Under a WAR-TORN Sky
Henry Forester has definitely changed over the course of the book. Henry went from being a U.S pilot to a wanted war prisoner. Not only was he wanted for his country, but he was also wanted for the murder of two Nazis. At the beginning of the book, Henry would never have imagine he could be capable of something like this. "He had killed two men- not from the anonymity of the sky- but face to face, with his own hands. He'd had murder in his heart. He couldn't wash that out. Henry knew that he was changed forever, and not for the better" (Elliot 215). Henry experienced first hand what the war could to people. It changed him from the boy he used to be. He developed so much his own mother could not recognize him. "Can I help you, sir?' she called in an uncertain voice. Henry straightened up, Speed still jumping all over him. Lilly kept standing there, her hand to her heart. Henry realized she wasn't sure who he was. Had he changed that much?" (Elliot, 275). Obviously, Henry changed in his appearance as well as his character.
The setting is a key element to the book's plot. It is the sole reason there is a plot. The book takes place in Switzerland, France, and sometimes Germany. The main plot of the book is Henry trying to get home, but cant because he is in these foreign countries. This wouldn't be such an ordeal if it was not during World War II. "At a crossroad, a wooden sign of arrows pointed the way to several towns: STRASBOURG, NEUF-BRISACH, GUEBWILLER, MULHOUSE. Henry was not reassured by the names. Strasboug and Guebwiller sounded distinctly German. Of the four, Neuf-Brisach was the only one that sounded French. He clung to the hope that if he was not in France, he was in Switzerland" (Elliot 48). This shows that Henry is in a dangerous part of the world for this time period. He could easily go to the wrong town and be captured by the enemy. As you can see, the setting is crucial to the plot of the book.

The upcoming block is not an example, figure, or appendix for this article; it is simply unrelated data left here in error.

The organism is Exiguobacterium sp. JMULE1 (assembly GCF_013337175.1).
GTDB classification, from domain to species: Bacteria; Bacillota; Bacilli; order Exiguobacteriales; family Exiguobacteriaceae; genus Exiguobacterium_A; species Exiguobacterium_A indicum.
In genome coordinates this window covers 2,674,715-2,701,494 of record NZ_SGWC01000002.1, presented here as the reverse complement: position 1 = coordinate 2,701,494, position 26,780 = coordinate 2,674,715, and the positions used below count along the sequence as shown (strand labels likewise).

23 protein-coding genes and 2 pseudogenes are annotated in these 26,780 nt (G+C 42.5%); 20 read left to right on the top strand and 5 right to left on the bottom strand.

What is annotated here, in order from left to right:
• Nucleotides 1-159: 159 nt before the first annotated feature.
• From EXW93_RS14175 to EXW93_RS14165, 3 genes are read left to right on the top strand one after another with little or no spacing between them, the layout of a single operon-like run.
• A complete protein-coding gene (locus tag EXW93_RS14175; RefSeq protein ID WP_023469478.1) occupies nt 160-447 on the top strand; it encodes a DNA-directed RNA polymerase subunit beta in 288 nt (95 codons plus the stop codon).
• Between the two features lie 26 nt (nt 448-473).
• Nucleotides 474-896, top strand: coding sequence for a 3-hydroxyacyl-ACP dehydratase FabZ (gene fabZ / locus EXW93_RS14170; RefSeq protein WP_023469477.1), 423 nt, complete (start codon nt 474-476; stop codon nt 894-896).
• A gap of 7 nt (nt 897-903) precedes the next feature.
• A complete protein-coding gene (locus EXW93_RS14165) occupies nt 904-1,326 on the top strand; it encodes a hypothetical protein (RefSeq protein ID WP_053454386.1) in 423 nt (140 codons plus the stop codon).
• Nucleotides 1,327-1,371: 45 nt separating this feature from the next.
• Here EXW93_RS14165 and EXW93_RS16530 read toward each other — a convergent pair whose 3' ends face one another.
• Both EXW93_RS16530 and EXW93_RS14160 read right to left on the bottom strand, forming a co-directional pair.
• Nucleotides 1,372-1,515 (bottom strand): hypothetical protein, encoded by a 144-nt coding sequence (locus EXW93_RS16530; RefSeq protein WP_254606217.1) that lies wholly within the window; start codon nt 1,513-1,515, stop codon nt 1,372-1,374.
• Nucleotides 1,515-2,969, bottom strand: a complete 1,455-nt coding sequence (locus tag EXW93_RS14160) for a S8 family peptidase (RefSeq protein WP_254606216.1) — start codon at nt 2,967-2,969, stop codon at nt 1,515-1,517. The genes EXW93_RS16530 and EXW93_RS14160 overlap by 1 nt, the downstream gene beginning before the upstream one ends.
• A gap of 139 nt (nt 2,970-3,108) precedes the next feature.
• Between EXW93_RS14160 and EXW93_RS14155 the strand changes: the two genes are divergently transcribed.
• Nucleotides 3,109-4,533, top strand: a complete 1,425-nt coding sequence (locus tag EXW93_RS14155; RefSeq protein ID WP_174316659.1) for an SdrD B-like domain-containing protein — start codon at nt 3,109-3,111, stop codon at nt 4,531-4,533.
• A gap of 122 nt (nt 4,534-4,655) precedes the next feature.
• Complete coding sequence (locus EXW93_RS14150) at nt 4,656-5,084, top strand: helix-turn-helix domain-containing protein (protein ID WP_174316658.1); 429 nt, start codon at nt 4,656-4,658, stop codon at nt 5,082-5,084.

Throughout the book, the theme of love appeared many times. Henry loved his mother and a childhood girl named Patsy. Whenever Henry was in trouble or in danger, he would remember that he had to be brave if he ever wanted to see Lilly or Patsy again. That hope was what got him through the torturing. "The guards thrust him under as he coughed and gasped, no time to take a breath and hold it. Under the water he could hear Patsy calling him" (Elliot 200). The thought of Patsy got him through the drowning without breaking. Also, when Henry was driving with is Nazi tormentor, he kept thinking he would never see his mother again. That thought was what drove him to escape. All in all, the love Henry had for his family was an apparent theme throughout the book.